International Day of Action for Rivers: Cleaning up Sri Lanka’s most polluted river

Originating in the Sri Pada mountain range, the Kelani River threads its way through the most densely populated and industrialized parts of the Western Province, and flows through the capital city to reach the Indian Ocean. From fisheries to hydropower, the Kelani River is of vital economic importance as it is not only a source of water for the myriad of factories and industries that occupy its banks but is also used by these industries as a dumping ground for effluents and other waste. Despite being the most polluted river in Sri Lanka, this river also supplies 80% of Colombo’s residents with drinking water. The clash between these opposing functions of the river became evident in September 2015, when a disastrous diesel leak from a Coca Cola factory contaminated the water supply of the city.

While highly publicized, this industrial disaster was merely the most severe symptom of the steadily deteriorating water quality of the Kelani River. In an effort to contribute towards a long term solution to this issue, Environmental Foundation Limited began the Kelani River Water Quality Restoration  Programme which was funded by The Asia Foundation. Over the course of 2 phases in the last 12 months, EFL worked with industries, the Central Environmental Authority and riverine communities in a multi-facetted approach that included generating spatial and scientific data, awareness raising, policy interventions, and training, to improve and preserve water quality in this vital river basin.

In order to get a snapshot of the state of water quality in this river, EFL conducted surveys along a 40km stretch of the Kelani River which was most subject to pollution, measuring water quality, mapping pollution sources and industries and generating baseline data to be used for further monitoring efforts and maps that could be used to identify potential sources of pollution from various types of industry such as tanning and textiles.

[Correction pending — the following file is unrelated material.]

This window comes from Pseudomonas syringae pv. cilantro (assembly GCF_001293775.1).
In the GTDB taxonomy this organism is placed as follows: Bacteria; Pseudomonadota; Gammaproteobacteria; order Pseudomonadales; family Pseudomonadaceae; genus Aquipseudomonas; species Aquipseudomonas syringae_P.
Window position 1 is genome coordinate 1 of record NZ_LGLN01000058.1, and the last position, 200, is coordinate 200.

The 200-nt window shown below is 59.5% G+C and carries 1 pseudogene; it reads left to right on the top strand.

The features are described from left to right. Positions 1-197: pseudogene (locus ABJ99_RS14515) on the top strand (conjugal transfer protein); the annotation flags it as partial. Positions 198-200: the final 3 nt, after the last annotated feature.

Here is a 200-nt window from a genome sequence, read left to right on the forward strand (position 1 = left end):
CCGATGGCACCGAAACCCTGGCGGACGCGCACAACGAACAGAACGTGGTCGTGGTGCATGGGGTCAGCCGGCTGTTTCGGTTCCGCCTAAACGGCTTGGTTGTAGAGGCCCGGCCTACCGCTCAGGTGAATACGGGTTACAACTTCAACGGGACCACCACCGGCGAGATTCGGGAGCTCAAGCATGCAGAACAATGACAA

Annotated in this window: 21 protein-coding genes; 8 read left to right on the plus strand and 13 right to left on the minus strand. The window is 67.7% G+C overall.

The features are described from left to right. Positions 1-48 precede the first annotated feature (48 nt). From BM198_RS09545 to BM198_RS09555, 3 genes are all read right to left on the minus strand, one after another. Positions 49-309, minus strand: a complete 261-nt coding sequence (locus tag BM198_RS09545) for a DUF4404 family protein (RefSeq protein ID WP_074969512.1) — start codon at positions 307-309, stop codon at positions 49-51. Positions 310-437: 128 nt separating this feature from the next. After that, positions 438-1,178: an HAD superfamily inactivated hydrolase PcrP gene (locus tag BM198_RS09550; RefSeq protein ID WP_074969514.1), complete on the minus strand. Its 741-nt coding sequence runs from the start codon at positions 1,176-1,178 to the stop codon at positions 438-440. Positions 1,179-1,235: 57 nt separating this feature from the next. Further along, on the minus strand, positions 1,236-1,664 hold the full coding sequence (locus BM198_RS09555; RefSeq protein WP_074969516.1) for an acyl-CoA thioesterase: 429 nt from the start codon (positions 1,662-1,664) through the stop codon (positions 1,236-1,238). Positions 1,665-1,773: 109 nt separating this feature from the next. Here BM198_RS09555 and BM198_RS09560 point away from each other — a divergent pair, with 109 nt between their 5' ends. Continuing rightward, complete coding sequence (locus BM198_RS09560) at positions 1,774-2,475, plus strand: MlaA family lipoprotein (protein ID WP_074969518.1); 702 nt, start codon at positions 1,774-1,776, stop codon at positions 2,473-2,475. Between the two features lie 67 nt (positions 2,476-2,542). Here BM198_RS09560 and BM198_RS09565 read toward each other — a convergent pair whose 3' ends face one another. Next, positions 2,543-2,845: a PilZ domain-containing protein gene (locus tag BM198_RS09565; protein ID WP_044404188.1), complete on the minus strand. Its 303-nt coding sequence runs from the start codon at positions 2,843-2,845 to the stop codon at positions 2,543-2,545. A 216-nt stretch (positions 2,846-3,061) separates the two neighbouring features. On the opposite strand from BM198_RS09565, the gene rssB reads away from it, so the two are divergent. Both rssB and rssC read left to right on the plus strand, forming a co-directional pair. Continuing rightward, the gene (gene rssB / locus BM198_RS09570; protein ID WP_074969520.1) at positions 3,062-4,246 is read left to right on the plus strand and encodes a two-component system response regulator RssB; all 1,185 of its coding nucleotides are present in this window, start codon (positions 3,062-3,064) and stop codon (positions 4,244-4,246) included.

EFL engaged with industries pumping factory effluents into the Kelani River, distributing a quick reference guide for industrial standards on waste management and bringing them into the discussion on strengthening policy to protect water quality. The policy dialogue held in December 2015, offered a platform for industries to voice their opinion on how legislature and policy mechanisms could be strengthened, while learning about how they could take proactive measures beyond mere compliance, to prevent industrial disasters.  EFL compiled the recommendations of the dialogue and is currently working with the CEA to incorporate these interventions into its policy and strategies.

Informed by the recommendations of the policy dialogue, EFL decided to remedy the issue of irregular monitoring by training riverine communities and mobilizing them to be vigilant protectors of their river environment. Part of this training included education on how to sustainably dispose of domestic waste as garbage dumping directly into the Kelani River is also a source of pollution that has led to the overall deterioration of water quality.

Through this participatory approach, EFL has laid the groundwork for communities to safeguard their own environments, and has ensured that industries understand the importance of compliance to regulations if they are to continue to use this life-giving resource, and has most importantly created a partnership that can be used to enhance and conserve the Kelani River in the future.

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